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1. Which is the author who contributed most (fiction or nonfiction) to your view of human sexuality as it stands today?

Probably Mary Renault. I found The Persian Boy at the home of a babysitting client when I was 15 or 16, and it introduced me to the concept of homosexuality. This seemed to me to be natural and right and something that had somehow been missing in my picture of the world. If you're not familiar with this book, it's the story of Alexander the Great's conquest of Persia and points east, from the viewpoint of his lover Bagoas, a young eunuch who was previously part of the court of Darius the Great.

2. If you had to give up seeing in colour or listening to others' voices, which would you choose and why?

Seeing in color. As much as I enjoy the colors of the world, the ability to see color is not all that necessary in interactions with other people. But to me, losing the ability to hear others' voices would be a tragedy.

3. What is it that draws you most to Hakkai and Gojyo's relationship? In what ways (if at all) is that comparable to Tenpou and Kenren's?

I think you may already know that I'm not nearly as fond of Tenpou and Kenren as I am of Gojyo and Hakkai. Gojyo and Hakkai are very broken people. They need each other, and in many ways, they complete each other. This is true whether you think of them as lovers or just as best friends. Tenpou and Kenren are crazy about each other, but the relationship is neither as complex nor as intense as that between their later incarnations.

4. Is there a common thread between the women in fiction you feel drawn toward? What is it?

I'm not sure I can split the female characters from the male characters that cleanly, but I'll try. The characters that really grab me are smart and independent, but they care about things deeply - they have strong emotions - and they're always broken, at least a bit. I find it hard to be drawn to characters who are too perfect and too cool-headed, whether male or female. It's interesting that one review I read of P.C. Hodgell's Godstalk said that the reviewer found the protagonist, Jame, uninteresting because she was so uber-powerful and dangerous. The reviewer couldn't see at all that Jame's desperate longing to be accepted by her people without giving up her independence was a fierce source of conflict and trauma for her. But the thing is, those characteristics are true of male characters I like as well.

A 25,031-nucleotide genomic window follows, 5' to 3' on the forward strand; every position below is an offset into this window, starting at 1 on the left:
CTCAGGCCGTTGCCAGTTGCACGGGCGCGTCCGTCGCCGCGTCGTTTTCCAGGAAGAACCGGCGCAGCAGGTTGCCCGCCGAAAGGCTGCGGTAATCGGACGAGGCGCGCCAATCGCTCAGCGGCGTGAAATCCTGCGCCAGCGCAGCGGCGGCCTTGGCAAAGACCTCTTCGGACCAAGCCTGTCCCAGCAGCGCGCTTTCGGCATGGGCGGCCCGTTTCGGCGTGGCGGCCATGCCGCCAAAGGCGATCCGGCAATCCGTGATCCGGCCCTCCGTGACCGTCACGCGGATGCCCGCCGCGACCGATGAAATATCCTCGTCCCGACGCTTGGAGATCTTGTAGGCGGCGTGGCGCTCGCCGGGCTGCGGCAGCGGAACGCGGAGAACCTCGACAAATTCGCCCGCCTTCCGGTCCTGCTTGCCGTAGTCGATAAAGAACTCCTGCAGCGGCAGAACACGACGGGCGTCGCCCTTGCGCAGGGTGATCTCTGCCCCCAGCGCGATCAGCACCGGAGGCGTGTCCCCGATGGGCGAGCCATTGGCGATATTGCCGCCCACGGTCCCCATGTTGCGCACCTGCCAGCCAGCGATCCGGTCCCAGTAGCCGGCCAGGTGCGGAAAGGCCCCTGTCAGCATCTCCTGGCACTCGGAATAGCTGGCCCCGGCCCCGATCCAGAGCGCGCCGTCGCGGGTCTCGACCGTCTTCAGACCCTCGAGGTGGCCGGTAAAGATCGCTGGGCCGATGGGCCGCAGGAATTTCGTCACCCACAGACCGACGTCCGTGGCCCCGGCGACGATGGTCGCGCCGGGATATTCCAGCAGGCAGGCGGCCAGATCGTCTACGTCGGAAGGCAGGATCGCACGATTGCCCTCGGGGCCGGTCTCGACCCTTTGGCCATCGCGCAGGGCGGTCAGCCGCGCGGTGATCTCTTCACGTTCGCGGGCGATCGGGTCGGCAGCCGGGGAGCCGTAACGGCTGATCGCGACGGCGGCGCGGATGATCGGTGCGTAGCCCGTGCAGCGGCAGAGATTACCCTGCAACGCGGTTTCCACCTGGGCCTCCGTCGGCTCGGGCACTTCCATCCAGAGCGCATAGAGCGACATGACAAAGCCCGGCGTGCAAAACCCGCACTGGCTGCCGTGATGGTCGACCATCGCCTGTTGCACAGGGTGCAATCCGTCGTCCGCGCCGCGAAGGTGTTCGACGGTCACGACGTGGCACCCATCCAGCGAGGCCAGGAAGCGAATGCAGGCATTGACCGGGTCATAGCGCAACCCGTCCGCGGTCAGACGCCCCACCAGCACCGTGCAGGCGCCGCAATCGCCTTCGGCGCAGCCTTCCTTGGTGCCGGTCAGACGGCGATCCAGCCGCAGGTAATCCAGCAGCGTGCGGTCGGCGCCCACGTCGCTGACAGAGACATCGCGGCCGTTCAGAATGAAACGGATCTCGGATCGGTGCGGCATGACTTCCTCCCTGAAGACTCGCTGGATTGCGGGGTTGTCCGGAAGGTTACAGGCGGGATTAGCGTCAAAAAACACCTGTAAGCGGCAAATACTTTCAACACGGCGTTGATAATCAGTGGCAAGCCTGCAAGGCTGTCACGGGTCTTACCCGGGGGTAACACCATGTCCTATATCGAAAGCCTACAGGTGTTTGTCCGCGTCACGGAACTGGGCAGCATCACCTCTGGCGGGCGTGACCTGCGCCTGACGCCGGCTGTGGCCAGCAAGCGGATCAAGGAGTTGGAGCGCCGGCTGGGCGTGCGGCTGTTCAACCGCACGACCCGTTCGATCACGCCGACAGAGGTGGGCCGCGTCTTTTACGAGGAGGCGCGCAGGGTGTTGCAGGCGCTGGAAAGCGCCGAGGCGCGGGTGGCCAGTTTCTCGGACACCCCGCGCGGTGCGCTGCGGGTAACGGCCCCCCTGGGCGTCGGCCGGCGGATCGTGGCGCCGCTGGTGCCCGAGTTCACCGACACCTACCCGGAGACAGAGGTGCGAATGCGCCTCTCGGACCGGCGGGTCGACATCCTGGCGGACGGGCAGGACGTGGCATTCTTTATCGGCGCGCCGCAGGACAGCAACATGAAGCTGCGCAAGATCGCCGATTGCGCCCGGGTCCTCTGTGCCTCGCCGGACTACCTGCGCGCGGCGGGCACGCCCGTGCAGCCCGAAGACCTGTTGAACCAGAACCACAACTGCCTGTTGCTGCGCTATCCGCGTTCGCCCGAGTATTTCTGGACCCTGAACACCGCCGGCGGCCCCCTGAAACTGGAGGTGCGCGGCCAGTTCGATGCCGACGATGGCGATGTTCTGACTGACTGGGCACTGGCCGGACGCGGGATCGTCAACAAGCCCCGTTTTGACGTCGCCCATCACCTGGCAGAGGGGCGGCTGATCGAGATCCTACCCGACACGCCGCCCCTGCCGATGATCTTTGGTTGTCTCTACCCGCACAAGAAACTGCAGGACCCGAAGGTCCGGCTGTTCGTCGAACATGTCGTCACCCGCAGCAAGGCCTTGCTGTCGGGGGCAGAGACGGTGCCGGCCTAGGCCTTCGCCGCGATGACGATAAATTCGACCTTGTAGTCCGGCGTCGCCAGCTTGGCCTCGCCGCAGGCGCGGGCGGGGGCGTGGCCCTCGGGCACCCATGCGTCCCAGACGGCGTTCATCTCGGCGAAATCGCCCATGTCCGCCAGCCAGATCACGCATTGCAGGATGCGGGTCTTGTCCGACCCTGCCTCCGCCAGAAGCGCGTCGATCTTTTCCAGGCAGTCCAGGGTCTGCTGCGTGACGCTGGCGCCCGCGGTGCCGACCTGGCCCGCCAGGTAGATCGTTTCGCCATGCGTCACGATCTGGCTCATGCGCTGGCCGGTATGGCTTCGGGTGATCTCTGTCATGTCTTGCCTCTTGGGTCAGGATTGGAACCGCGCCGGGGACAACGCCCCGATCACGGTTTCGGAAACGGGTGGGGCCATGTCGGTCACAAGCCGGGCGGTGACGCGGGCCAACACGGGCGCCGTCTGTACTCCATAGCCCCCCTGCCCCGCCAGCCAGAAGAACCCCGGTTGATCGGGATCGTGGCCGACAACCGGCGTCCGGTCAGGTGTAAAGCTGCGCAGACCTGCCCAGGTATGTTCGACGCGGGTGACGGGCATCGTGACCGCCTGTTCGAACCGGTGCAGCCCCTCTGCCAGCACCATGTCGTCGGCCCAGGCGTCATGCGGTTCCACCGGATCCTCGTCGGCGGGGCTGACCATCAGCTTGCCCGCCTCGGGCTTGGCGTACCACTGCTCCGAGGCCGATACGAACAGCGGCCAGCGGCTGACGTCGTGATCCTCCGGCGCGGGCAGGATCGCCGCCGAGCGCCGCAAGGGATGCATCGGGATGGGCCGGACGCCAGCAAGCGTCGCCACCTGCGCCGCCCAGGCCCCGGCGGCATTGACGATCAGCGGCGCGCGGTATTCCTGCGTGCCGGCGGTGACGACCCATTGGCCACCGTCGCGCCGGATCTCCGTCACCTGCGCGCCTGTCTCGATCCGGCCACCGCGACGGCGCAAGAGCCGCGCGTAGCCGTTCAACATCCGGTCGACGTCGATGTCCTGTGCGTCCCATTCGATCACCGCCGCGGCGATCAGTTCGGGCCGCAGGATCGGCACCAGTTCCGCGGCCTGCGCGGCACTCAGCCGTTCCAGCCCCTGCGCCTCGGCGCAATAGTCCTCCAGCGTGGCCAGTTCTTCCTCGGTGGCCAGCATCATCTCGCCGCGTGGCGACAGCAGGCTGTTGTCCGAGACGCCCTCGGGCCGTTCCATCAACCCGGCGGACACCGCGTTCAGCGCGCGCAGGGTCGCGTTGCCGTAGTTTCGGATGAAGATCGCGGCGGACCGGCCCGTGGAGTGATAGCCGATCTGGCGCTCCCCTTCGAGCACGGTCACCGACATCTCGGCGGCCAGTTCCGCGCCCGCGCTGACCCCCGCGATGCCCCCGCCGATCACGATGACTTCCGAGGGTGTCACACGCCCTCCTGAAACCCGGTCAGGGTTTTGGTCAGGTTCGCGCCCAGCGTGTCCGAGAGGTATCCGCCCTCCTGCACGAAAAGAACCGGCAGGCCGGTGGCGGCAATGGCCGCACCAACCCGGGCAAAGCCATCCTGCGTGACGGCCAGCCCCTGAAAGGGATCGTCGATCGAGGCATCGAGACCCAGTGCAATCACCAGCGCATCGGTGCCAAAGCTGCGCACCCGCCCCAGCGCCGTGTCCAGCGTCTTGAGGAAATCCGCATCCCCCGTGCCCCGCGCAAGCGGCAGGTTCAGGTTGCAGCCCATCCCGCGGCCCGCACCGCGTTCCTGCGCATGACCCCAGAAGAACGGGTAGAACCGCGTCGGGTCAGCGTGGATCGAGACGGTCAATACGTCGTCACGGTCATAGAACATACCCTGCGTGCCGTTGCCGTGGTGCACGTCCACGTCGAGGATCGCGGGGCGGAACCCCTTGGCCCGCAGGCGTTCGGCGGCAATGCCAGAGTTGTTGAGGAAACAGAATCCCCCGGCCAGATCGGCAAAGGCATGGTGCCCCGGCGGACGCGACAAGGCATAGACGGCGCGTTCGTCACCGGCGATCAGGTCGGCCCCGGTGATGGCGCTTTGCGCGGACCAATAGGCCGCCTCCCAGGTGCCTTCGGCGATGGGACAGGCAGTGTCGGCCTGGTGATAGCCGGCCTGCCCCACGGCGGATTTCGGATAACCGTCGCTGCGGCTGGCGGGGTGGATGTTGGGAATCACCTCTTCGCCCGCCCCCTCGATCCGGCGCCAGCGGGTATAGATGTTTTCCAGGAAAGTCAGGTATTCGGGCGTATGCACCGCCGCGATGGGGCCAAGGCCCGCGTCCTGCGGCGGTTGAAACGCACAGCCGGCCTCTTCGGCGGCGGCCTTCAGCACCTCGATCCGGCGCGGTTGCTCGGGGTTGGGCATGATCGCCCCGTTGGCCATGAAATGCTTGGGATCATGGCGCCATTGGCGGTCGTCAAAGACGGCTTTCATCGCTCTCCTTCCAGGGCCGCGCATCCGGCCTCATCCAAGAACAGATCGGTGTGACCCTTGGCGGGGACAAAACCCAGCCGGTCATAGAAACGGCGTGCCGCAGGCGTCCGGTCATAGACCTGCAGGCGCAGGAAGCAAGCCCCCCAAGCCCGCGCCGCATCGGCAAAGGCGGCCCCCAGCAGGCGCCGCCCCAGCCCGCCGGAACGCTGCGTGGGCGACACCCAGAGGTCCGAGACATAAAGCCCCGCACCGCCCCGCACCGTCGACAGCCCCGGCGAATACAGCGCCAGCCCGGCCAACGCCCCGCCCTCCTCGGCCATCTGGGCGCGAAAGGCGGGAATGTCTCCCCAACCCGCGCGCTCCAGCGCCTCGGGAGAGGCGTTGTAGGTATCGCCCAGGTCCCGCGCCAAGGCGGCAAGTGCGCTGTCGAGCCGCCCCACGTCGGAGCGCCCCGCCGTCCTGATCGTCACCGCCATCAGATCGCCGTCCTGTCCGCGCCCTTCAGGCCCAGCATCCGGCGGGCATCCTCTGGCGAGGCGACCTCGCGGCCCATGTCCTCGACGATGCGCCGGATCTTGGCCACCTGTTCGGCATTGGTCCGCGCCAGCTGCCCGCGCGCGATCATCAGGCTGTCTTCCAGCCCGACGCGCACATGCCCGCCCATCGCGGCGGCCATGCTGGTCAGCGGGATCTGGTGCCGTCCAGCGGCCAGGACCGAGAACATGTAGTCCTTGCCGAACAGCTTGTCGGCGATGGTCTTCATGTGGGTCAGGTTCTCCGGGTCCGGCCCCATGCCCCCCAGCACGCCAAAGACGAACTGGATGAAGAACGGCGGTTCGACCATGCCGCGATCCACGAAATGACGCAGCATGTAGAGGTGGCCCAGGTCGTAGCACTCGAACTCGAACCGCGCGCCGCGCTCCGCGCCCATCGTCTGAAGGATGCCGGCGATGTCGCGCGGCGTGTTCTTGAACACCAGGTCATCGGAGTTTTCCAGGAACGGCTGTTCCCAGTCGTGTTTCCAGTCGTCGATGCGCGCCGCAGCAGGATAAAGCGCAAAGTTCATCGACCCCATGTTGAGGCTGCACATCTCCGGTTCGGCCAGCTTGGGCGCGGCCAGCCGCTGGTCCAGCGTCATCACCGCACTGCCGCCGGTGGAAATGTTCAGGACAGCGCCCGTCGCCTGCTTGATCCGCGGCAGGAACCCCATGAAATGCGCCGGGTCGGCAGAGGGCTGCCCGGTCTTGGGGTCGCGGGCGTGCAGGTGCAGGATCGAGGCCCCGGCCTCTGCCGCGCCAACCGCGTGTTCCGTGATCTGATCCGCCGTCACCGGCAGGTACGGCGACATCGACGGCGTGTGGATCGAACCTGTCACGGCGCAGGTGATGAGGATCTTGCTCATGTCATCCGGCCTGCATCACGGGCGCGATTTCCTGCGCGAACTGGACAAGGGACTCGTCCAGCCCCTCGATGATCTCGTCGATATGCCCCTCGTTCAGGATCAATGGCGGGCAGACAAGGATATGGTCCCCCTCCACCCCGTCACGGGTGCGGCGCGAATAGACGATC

5. If there were one source of conflict in the world that you could erase forever, what would it be? (it can be a person, ideal, anything).

The tendency of people, nations, religions, and others institutions to say "For me to be right, you have to be wrong." The refusal to coexist with other modes of thought is the source of an awful lot of the hatred, violence, and oppression in the world.

ETA: Anyone want me to ask her/him five questions? Just sing out in a response!

Comments

( 16 comments — Leave a comment )
lawless523
Sep. 19th, 2010 03:33 am (UTC)
For me personally, 585 is fairly far down on my list of Saiyuki ships, but I agree with you that they need and complete each other - the two broken pieces that together make up one whole.

Part of the fun of the 'traditional' Saiyuki ships is how complementary their individual members are. If anything, Goku and Sanzo are even more opposite than Gojyo and Hakkai.

I don't find 10K as interesting as 585, either.

I'd probably answer the same say as you to #5.

Ask away!
chomiji
Sep. 22nd, 2010 01:37 am (UTC)

1. What is it that draws you to Eiri and Shuichi's relationship?

2. What us it that fascinates you most about religion?

3. What is your most vivid childhood (ages 0-12) memory?

4. Tell me about a place you've always wanted to visit.

5. What is your favorite time of year, and why?

lawless523
Sep. 23rd, 2010 12:57 pm (UTC)
I just posted my answers in my journal.
smillaraaq
Sep. 19th, 2010 05:17 am (UTC)
Heh. Once again, so similar and yet so different, says your weird little sis the voice-chat aversive dirty Hephaistion shipper. ;)

It's interesting that one review I read of P.C. Hodgell's Godstalk said that the reviewer found the protagonist, Jame, uninteresting because she was so uber-powerful and dangerous.